02 November 2012

Ecuador Goes It Alone With Massive Fee Hikes

RIP Lonesome George. Photograph © Mark Summerfield 2007Possibly not too many people will care about this, but Ecuador appears determined to assure itself of a place at the bottom of the heap when it comes to innovation, if upcoming changes to official fees are anything to go by.

First, a hat-tip – we are grateful to fellow patent attorney Eddie Walker, of FB Rice, for bringing the Ecuadorian fee changes to our attention.  Ecuador is not a country that would normally capture the attention of this blog, however these fee hikes are so outrageously disproportionate to… well… anything, really, that we cannot resist sharing them!  But on a more serious note, there are also some observations that may be worth making about the role of IP in developing nations, and why Ecuador’s approach is potentially antithetical to the country’s interests.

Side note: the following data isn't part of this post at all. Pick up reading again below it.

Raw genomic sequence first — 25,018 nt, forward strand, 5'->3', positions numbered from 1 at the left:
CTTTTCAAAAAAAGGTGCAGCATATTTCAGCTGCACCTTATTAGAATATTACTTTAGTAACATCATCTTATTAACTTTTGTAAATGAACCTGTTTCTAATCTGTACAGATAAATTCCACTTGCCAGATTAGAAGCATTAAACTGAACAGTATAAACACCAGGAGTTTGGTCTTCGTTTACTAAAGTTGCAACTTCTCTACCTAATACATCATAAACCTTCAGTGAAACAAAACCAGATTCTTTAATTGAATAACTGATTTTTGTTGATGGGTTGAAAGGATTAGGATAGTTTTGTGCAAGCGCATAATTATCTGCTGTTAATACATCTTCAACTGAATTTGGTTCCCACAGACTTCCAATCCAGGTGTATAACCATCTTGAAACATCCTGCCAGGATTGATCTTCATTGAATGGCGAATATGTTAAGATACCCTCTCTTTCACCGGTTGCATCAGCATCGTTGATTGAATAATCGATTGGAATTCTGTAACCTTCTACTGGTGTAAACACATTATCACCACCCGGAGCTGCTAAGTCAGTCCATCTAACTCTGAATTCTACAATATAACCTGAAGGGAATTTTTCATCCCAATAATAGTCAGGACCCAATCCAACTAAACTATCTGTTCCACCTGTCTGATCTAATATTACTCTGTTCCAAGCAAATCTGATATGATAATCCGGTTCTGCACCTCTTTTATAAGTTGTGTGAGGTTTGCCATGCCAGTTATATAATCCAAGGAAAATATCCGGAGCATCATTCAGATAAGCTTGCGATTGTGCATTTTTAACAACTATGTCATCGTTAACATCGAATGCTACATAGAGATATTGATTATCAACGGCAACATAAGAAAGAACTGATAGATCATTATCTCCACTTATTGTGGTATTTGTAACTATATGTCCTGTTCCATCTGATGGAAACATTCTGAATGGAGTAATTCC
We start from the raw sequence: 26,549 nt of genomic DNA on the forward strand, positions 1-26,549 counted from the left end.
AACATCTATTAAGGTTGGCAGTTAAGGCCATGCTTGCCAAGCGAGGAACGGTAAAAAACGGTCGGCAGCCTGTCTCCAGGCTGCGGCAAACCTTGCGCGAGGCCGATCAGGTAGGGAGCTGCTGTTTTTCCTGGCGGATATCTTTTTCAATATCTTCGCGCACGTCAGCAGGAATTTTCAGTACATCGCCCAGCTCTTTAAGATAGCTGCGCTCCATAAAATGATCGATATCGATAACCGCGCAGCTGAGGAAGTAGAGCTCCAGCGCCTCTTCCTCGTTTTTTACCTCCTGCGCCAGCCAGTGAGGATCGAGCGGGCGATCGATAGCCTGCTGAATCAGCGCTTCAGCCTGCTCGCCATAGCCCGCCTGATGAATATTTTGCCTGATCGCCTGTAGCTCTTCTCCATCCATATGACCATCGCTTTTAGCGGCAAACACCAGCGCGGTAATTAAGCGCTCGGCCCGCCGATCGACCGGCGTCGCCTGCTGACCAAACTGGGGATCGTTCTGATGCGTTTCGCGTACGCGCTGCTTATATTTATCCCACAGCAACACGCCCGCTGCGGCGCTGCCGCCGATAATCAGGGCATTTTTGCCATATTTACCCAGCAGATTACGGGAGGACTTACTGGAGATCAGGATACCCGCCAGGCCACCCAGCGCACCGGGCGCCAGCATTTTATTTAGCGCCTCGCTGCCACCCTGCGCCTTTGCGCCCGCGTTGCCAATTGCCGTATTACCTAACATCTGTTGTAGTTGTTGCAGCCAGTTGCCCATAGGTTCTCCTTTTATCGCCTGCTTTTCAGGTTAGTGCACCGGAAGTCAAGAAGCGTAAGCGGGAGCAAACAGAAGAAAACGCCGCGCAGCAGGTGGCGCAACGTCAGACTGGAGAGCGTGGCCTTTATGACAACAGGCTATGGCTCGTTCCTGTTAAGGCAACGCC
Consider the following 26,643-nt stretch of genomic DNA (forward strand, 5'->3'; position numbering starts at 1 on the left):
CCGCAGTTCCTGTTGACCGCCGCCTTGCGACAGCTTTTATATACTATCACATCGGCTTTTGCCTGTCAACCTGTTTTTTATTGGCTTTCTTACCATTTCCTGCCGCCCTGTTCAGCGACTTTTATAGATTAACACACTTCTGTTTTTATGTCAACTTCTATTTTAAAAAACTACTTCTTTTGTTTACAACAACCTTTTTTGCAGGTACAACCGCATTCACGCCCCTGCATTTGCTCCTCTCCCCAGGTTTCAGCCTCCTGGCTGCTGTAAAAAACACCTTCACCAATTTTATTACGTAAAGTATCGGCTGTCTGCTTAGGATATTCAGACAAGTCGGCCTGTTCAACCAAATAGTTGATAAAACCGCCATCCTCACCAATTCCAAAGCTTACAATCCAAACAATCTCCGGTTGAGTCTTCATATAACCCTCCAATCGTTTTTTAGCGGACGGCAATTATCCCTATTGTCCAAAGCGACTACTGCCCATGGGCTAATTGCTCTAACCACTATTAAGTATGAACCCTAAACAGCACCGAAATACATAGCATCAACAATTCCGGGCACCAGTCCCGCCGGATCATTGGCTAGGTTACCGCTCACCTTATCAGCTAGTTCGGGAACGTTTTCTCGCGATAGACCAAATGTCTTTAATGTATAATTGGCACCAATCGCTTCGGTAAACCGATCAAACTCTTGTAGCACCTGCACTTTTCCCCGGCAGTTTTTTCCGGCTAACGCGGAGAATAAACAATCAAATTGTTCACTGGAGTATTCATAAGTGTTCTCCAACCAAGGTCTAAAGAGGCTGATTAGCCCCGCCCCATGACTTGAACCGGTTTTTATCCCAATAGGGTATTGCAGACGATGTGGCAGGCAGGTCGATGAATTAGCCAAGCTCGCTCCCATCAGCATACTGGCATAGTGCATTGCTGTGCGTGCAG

In a nutshell, any day now the official fees payable to the Ecuadorian Patent and Trademark Office (PTO) in respect of various patent services will rise by up to 3629%!  No, that is not a typo, and a decimal point has not been inadvertently omitted.  The final year patent maintenance fee is indeed slated to rise by a factor of over 36 times, from US$572 to US$20,760.07.  By comparison, the basic application fee will increase by a mere 697%, from US$404 to US$2,816.13.